The Jewish accent’s on France at FeujLA

Ça va?” — French for “How’s it going?” — was the first thing out of the mouths of the 50 or so attendees last Thursday at the bimonthly FeujLA gathering, which included live music at a private residence in West Hollywood.

With a name derived from the slang word feuj — for Jew — with L.A. tagged on, this hip crowd of young French and some Francophiles came together to catch up with friends, meet new people and listen to and perform favorite Hebrew and Jewish songs.

FeujLA serves as a resource for the French Jewish community ages 18 to 35, especially when it comes to visa issues, education questions, job inquiries or even a place to go for Shabbat. The organization also boasts three official couples who are either married or engaged.

Leader David Hini-Szlos, 28, plans at least biweekly Wednesday dinner gatherings for the group, which tend to take place at Bistro Baguette Café at Wilshire and La Cienega boulevards, where the French owners are hospitable and allow the group to stay awhile.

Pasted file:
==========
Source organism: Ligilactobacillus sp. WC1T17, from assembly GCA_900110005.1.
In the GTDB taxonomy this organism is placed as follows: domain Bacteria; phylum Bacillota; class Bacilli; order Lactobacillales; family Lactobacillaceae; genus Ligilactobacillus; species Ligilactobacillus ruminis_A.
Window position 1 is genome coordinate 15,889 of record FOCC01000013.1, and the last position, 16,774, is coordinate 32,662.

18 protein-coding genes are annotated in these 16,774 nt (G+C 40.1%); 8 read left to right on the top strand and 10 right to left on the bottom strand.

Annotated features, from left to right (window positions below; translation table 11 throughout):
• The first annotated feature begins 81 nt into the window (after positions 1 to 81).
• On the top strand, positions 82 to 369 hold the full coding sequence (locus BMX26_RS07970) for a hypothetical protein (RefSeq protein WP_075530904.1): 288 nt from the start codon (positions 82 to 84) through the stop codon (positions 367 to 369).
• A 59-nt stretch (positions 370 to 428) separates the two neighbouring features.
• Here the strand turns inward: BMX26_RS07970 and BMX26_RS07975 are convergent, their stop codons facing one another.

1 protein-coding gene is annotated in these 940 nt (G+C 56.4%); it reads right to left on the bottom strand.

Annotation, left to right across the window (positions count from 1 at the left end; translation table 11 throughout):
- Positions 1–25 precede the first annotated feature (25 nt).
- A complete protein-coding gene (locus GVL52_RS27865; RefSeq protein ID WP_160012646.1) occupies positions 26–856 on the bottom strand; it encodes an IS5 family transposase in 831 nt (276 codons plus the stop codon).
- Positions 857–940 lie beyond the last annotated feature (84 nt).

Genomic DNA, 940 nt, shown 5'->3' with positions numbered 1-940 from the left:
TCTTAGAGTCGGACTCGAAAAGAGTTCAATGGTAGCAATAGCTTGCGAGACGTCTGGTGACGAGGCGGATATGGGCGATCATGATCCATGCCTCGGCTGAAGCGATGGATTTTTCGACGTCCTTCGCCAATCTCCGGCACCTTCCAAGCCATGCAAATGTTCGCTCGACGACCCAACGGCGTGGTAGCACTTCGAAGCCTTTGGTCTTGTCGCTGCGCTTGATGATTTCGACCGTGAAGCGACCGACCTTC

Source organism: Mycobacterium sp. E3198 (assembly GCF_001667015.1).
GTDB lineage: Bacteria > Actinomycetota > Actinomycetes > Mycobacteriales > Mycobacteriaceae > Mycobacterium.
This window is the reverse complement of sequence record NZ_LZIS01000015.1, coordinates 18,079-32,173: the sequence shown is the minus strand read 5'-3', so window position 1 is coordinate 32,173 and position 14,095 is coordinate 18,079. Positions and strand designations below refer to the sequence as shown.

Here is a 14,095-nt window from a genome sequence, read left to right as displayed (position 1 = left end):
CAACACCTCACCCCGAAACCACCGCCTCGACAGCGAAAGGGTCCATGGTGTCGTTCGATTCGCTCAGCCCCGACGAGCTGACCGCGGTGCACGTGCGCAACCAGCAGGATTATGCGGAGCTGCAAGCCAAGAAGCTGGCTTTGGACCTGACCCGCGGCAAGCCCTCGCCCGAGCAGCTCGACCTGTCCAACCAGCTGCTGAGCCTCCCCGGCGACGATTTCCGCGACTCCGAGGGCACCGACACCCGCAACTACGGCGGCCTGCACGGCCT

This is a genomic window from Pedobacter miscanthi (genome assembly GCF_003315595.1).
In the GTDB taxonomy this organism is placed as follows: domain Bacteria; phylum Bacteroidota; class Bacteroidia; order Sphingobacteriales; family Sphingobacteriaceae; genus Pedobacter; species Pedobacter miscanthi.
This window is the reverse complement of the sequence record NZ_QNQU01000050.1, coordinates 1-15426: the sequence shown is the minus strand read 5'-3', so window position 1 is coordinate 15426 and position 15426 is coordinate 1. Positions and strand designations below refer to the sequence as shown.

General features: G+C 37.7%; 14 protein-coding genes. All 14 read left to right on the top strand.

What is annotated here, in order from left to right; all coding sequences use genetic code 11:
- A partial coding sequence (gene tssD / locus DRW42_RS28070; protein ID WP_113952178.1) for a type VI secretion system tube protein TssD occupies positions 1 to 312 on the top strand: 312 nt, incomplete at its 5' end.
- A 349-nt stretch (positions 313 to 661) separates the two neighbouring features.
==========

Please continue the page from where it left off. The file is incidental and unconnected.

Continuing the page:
The group — which has a Web site that features information about regular soccer and volleyball games, and a mailing list of about 200 — is largely Sephardic Jews of Tunisian, Algerian and Moroccan descent. There are also some recent arrivals from Tahiti.

FeujLA was started five years ago as a French Torah-reading group, so it has always had a religious bent. Many involved in the group have Modern Orthodox backgrounds, but some are secular. FeujLA’s bimonthly gatherings continue to include a rabbi and a sermon.

Most of the participants have no immediate family nearby.

“When your family is abroad, you try to find a place to gather,” said Marc Benguigui, 38.

Thursday’s musical event also featured Rabbi Yehuda Hadjadj of the Chabad of UC San Diego speaking about how music can connect to one’s soul, which goes beyond the boundary of the body.

When Laurence Harroch faced a personal issue two years ago, the 29-year-old said her FeujLA friends were there to help her in many ways, she believes, that might not have happened in Paris.

“Here it’s like living in a community,” Harroch, said.

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